ClickHelp User Manual

ClickHelp API

ClickHelp User Manual/ClickHelp API

Every ClickHelp portal is equipped with REST API to enable task automation and to help you integrate your documentation workflow into the existing business processes.


REST API Base URL

All URLs in the reference documentation use the following base URL:

https://{your-portal-URL}/api/v1/

By default, your-portal-URL looks like hedronlabs.clickhelp.co, where hedronlabs is the name of your portal. If you're using a custom domain, e.g., docs.hedronlabs.orgit is used instead. 

All requests to the ClickHelp REST API are served over HTTPS. Unencrypted HTTP is not supported. Besides, ClickHelp uses TLS 1.2; any version below that is not supported.

Authentication

Most requests to ClickHelp REST API use Basic authentication, although some can be made anonymously. In short, you will use your ClickHelp account login as the username and your API key as the password for HTTP Basic authentication. So make sure to pass the -u (--user) flag:

Bash (Unix Shell)
    --basic ^
--user "login:api-key"

When authenticating, you need to supply your login and the API key, not your password.

You can find your login and generate an API key in your profile. For instructions, see the Get API Key topic. Note that only authors can generate API keys.

Response Status Codes

All API requests will respond with a certain code — it may be a success or an error code. Below is the list of all status codes ClickHelp API may return.

Success Codes

200 OK The request succeeded. The result meaning of "success" depends on the HTTP method.
201 Created
The request succeeded, and a new resource was created as a result.
204 No Content
The request succeeded, but there is no response data to return. 

Error Codes

API should return a meaningful message along with the error response code that will hint at what went wrong. Additionally, you can consult API Troubleshooting for the steps for resolving errors. If that doesn't help or the system returns an unclear error message, feel free to contact support@clickhelp.com, providing details. 

400 Bad Request
The data in your request is invalid, and the server cannot or will not process it — e.g., malformed request syntax, invalid request message framing, etc.
401 Unauthorized
The login or API Key is invalid, no login information is provided, your user account is disabled, or the Authorization HTTP header of your request is corrupted — see the response body for details. Make sure you're not providing your password instead of the API key.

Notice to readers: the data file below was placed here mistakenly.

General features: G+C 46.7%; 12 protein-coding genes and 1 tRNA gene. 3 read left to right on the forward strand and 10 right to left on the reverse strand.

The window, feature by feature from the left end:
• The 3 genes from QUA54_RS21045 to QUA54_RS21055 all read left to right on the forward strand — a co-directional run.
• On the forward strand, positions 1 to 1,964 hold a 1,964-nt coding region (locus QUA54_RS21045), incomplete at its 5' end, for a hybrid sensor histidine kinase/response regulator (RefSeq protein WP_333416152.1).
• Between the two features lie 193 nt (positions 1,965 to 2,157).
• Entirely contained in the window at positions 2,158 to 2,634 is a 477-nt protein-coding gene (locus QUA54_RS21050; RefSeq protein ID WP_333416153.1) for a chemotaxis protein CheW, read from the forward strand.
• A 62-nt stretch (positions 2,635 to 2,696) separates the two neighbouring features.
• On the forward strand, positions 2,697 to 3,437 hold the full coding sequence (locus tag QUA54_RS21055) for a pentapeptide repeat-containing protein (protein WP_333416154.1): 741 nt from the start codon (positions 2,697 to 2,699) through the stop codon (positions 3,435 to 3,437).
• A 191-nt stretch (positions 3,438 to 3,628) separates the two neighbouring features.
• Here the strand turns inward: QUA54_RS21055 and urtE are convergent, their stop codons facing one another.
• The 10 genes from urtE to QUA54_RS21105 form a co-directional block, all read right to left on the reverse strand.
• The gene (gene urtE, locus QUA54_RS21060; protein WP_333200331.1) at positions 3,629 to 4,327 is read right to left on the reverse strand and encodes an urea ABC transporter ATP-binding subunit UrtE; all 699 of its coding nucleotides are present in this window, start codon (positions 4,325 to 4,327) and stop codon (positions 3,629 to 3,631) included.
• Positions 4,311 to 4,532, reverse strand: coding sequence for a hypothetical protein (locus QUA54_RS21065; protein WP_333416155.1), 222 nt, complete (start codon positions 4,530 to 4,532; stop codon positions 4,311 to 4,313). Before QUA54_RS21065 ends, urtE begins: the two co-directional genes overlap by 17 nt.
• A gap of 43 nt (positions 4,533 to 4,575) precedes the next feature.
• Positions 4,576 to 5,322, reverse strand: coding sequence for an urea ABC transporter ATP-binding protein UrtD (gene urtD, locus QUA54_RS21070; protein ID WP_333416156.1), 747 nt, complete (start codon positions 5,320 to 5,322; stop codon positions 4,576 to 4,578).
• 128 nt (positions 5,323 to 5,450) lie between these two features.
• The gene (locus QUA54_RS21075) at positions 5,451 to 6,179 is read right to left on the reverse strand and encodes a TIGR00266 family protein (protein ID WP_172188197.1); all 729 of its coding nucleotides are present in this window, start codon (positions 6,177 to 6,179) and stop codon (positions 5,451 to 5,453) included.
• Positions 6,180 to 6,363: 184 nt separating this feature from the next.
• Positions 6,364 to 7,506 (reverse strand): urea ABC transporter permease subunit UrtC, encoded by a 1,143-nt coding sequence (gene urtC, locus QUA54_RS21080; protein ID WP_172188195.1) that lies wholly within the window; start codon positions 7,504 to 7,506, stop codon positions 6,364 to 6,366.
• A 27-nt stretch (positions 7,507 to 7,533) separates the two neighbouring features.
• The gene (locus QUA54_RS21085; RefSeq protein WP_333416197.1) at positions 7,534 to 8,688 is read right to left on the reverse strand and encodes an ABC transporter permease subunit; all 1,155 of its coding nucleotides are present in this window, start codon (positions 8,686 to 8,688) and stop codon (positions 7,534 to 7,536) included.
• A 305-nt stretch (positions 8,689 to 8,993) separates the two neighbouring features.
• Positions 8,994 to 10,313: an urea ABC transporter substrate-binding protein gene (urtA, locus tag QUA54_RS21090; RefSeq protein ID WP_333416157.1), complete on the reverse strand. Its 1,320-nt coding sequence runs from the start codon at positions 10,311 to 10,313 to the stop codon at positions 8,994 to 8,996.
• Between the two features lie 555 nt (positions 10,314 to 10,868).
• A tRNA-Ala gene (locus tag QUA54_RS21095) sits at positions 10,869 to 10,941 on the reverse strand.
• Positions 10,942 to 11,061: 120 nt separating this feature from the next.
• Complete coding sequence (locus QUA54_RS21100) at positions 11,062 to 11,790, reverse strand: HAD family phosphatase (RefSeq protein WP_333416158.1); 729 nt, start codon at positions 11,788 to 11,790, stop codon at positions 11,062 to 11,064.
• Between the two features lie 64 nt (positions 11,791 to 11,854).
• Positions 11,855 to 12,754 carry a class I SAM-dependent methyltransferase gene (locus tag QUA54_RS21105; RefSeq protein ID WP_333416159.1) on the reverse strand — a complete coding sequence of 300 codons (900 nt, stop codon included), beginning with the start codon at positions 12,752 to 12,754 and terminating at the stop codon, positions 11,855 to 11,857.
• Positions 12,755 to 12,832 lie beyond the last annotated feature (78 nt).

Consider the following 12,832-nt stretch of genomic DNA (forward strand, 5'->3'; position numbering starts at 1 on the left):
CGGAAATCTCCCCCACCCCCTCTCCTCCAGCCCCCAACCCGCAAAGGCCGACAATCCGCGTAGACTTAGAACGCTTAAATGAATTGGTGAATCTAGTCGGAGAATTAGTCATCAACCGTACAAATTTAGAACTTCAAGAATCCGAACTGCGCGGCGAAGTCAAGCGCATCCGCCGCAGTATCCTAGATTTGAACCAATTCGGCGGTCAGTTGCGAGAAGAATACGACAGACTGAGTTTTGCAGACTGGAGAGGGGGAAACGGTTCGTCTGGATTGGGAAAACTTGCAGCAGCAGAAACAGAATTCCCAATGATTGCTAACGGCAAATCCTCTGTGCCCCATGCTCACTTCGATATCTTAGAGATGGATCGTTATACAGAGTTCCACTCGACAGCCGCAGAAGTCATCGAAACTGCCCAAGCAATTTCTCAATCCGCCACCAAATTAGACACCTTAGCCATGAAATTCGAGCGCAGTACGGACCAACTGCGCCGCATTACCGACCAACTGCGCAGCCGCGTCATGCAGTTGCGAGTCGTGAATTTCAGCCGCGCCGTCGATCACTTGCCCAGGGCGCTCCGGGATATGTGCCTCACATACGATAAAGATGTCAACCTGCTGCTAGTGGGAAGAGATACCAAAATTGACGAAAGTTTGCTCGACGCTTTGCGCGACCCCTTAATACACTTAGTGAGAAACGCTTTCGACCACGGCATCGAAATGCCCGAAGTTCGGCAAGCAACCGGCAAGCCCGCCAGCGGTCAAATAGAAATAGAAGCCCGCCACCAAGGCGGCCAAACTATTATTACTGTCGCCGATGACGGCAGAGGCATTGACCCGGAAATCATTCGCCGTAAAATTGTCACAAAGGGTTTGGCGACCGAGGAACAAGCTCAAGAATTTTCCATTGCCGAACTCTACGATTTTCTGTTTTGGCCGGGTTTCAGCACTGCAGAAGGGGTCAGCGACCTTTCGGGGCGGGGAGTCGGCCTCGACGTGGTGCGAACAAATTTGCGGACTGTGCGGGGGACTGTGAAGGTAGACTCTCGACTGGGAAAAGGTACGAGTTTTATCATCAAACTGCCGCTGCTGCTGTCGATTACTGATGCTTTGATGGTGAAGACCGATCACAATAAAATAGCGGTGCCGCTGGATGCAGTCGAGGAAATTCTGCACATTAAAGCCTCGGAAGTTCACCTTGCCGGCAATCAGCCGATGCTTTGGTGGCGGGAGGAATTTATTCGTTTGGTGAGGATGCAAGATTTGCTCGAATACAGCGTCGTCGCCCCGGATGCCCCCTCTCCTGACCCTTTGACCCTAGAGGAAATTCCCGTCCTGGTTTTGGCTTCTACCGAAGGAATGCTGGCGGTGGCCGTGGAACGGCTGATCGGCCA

403 Forbidden
You have no permission to work with the API or to perform the requested action. See the response body for details.
404 Not Found
The resource you are looking for cannot be found. This may happen if the URL you specified is invalid or the resource you refer to does not exist.
409 Conflict
The action you tried to perform resulted in a data conflict, which usually means duplicated identifiers (for example, creating a user with a name that already exists). See the response body for details.
500 Internal Server Error
Something went wrong when processing your request; see the response body for details.
501 Not Implemented
You have attempted to do something not currently supported by the API. If you get this response code, please contact us and let us know what you are trying to achieve.

Error Response Body

For errors, the HTTP response body always contains a JSON object having the following fields:

Field Description
Message Exception message with details.
ExceptionType The type of exception.
ExceptionDetail Reserved for future use. 
StackTrace Reserved for future use.

Note on API Reference

  • All examples from the reference include only their specific flags/parameters for cURL and do not include the common flags specifying the CA bundle file and the authentication data. Make sure you include them in all requests:
    Bash (Unix Shell)
        --user "login:api-key" ^
    --cacert comodo.ca-bundle ^
  • The reference contains API request examples using the cURL utility. An important thing to note about the examples is that they use the --cacert command line parameter. It specifies the name of the CA Bundle file — a file with the root and intermediate certificates of the certification authority that issued the SSL certificate of the target endpoint. cURL uses this file to verify the endpoint SSL certificate. This type of file is normally available on the certification authority website, and you can download it.
    If you are using the default domain name {portal-name}.clickhelp.co, you can use this CA Bundle file. If you are using a custom domain name with your own SSL certificate, please request the CA Bundle file from your certification authority.
  • Parameters are considered required by default. All parameters that are not required are marked as either [optional] or [deprecated].